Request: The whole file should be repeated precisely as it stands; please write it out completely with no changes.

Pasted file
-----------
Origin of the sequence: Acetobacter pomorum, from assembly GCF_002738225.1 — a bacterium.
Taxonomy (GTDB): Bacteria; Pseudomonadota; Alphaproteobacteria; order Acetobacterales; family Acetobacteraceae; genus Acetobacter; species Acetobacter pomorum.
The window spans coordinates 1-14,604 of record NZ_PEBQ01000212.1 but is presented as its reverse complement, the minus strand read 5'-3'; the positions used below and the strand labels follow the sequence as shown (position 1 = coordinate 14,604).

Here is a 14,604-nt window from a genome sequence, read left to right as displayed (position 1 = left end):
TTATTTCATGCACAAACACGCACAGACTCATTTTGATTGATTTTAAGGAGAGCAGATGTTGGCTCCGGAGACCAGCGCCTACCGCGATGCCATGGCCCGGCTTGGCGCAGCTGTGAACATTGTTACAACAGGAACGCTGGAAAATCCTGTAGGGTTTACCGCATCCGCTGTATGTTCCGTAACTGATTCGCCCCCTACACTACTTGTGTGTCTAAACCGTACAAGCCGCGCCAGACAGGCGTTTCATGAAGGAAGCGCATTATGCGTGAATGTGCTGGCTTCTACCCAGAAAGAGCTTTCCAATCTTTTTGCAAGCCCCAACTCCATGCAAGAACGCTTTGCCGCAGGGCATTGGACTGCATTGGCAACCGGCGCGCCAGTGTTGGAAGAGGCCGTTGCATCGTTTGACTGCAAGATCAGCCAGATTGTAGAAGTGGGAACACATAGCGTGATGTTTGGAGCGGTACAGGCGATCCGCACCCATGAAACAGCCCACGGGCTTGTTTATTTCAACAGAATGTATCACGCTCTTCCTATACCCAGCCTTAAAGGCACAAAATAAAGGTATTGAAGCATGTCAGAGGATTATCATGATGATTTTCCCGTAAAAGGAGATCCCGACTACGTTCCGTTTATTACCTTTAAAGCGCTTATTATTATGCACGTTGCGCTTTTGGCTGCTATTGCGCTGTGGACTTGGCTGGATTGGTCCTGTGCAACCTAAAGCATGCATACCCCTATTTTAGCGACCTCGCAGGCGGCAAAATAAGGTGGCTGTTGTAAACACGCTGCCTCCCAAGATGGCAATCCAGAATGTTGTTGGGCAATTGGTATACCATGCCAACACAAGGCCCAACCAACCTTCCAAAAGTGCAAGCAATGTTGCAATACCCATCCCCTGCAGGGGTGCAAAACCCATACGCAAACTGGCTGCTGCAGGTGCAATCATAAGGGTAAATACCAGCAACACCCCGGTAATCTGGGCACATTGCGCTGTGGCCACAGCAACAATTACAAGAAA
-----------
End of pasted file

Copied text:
Origin of the sequence: Acetobacter pomorum, from assembly GCF_002738225.1 — a bacterium.
Taxonomy (GTDB): Bacteria; Pseudomonadota; Alphaproteobacteria; order Acetobacterales; family Acetobacteraceae; genus Acetobacter; species Acetobacter pomorum.
The window spans coordinates 1-14,604 of record NZ_PEBQ01000212.1 but is presented as its reverse complement, the minus strand read 5'-3'; the positions used below and the strand labels follow the sequence as shown (position 1 = coordinate 14,604).

Here is a 14,604-nt window from a genome sequence, read left to right as displayed (position 1 = left end):
TTATTTCATGCACAAACACGCACAGACTCATTTTGATTGATTTTAAGGAGAGCAGATGTTGGCTCCGGAGACCAGCGCCTACCGCGATGCCATGGCCCGGCTTGGCGCAGCTGTGAACATTGTTACAACAGGAACGCTGGAAAATCCTGTAGGGTTTACCGCATCCGCTGTATGTTCCGTAACTGATTCGCCCCCTACACTACTTGTGTGTCTAAACCGTACAAGCCGCGCCAGACAGGCGTTTCATGAAGGAAGCGCATTATGCGTGAATGTGCTGGCTTCTACCCAGAAAGAGCTTTCCAATCTTTTTGCAAGCCCCAACTCCATGCAAGAACGCTTTGCCGCAGGGCATTGGACTGCATTGGCAACCGGCGCGCCAGTGTTGGAAGAGGCCGTTGCATCGTTTGACTGCAAGATCAGCCAGATTGTAGAAGTGGGAACACATAGCGTGATGTTTGGAGCGGTACAGGCGATCCGCACCCATGAAACAGCCCACGGGCTTGTTTATTTCAACAGAATGTATCACGCTCTTCCTATACCCAGCCTTAAAGGCACAAAATAAAGGTATTGAAGCATGTCAGAGGATTATCATGATGATTTTCCCGTAAAAGGAGATCCCGACTACGTTCCGTTTATTACCTTTAAAGCGCTTATTATTATGCACGTTGCGCTTTTGGCTGCTATTGCGCTGTGGACTTGGCTGGATTGGTCCTGTGCAACCTAAAGCATGCATACCCCTATTTTAGCGACCTCGCAGGCGGCAAAATAAGGTGGCTGTTGTAAACACGCTGCCTCCCAAGATGGCAATCCAGAATGTTGTTGGGCAATTGGTATACCATGCCAACACAAGGCCCAACCAACCTTCCAAAAGTGCAAGCAATGTTGCAATACCCATCCCCTGCAGGGGTGCAAAACCCATACGCAAACTGGCTGCTGCAGGTGCAATCATAAGGGTAAATACCAGCAACACCCCGGTAATCTGGGCACATTGCGCTGTGGCCACAGCAACAATTACAAGAAA